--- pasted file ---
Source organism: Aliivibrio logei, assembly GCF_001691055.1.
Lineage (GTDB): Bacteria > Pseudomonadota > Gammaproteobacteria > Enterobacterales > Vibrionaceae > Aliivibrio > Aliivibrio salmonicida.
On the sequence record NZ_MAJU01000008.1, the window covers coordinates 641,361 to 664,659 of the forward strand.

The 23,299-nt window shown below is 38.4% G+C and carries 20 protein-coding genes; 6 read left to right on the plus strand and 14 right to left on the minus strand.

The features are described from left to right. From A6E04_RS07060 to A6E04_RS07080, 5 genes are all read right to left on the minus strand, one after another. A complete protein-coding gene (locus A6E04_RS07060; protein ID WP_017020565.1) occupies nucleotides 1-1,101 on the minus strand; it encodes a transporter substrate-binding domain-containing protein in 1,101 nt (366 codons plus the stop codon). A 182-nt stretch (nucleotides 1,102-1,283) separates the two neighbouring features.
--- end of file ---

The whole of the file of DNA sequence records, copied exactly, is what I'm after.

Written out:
Source organism: Aliivibrio logei, assembly GCF_001691055.1.
Lineage (GTDB): Bacteria > Pseudomonadota > Gammaproteobacteria > Enterobacterales > Vibrionaceae > Aliivibrio > Aliivibrio salmonicida.
On the sequence record NZ_MAJU01000008.1, the window covers coordinates 641,361 to 664,659 of the forward strand.

The 23,299-nt window shown below is 38.4% G+C and carries 20 protein-coding genes; 6 read left to right on the plus strand and 14 right to left on the minus strand.

The features are described from left to right. From A6E04_RS07060 to A6E04_RS07080, 5 genes are all read right to left on the minus strand, one after another. A complete protein-coding gene (locus A6E04_RS07060; protein ID WP_017020565.1) occupies nucleotides 1-1,101 on the minus strand; it encodes a transporter substrate-binding domain-containing protein in 1,101 nt (366 codons plus the stop codon). A 182-nt stretch (nucleotides 1,102-1,283) separates the two neighbouring features.